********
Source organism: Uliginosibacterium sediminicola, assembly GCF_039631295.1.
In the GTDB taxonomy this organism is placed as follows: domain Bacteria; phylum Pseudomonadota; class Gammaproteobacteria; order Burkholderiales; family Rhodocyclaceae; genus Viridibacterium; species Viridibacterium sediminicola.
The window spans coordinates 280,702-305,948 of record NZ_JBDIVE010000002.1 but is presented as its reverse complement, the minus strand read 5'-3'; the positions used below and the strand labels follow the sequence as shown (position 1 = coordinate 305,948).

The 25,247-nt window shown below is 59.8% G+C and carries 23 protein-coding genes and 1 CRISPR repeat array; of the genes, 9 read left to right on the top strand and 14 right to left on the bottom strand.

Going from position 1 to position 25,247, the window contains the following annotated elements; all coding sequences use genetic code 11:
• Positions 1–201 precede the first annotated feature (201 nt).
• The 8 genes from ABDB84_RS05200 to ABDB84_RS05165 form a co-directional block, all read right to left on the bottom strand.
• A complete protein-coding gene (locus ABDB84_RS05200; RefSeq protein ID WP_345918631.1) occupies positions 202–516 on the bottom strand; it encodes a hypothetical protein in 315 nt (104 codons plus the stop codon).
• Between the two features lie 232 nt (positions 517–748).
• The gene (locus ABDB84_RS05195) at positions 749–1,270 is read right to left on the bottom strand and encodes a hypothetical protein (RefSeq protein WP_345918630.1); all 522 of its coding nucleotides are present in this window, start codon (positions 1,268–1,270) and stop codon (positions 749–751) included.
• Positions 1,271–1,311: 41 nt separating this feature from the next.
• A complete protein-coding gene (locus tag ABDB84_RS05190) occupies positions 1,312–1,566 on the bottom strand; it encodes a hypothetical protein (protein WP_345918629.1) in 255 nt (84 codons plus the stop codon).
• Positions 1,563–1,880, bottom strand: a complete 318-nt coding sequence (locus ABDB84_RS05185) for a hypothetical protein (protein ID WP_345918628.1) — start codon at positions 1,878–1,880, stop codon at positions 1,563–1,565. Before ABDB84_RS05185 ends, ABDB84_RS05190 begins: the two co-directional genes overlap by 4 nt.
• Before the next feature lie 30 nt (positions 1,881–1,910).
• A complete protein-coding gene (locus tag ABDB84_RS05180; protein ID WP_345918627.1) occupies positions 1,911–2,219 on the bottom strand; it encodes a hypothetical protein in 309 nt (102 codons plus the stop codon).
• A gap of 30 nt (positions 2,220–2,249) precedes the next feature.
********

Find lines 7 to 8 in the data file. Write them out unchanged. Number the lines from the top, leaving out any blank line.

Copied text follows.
• The 8 genes from ABDB84_RS05200 to ABDB84_RS05165 form a co-directional block, all read right to left on the bottom strand.
• A complete protein-coding gene (locus ABDB84_RS05200; RefSeq protein ID WP_345918631.1) occupies positions 202–516 on the bottom strand; it encodes a hypothetical protein in 315 nt (104 codons plus the stop codon).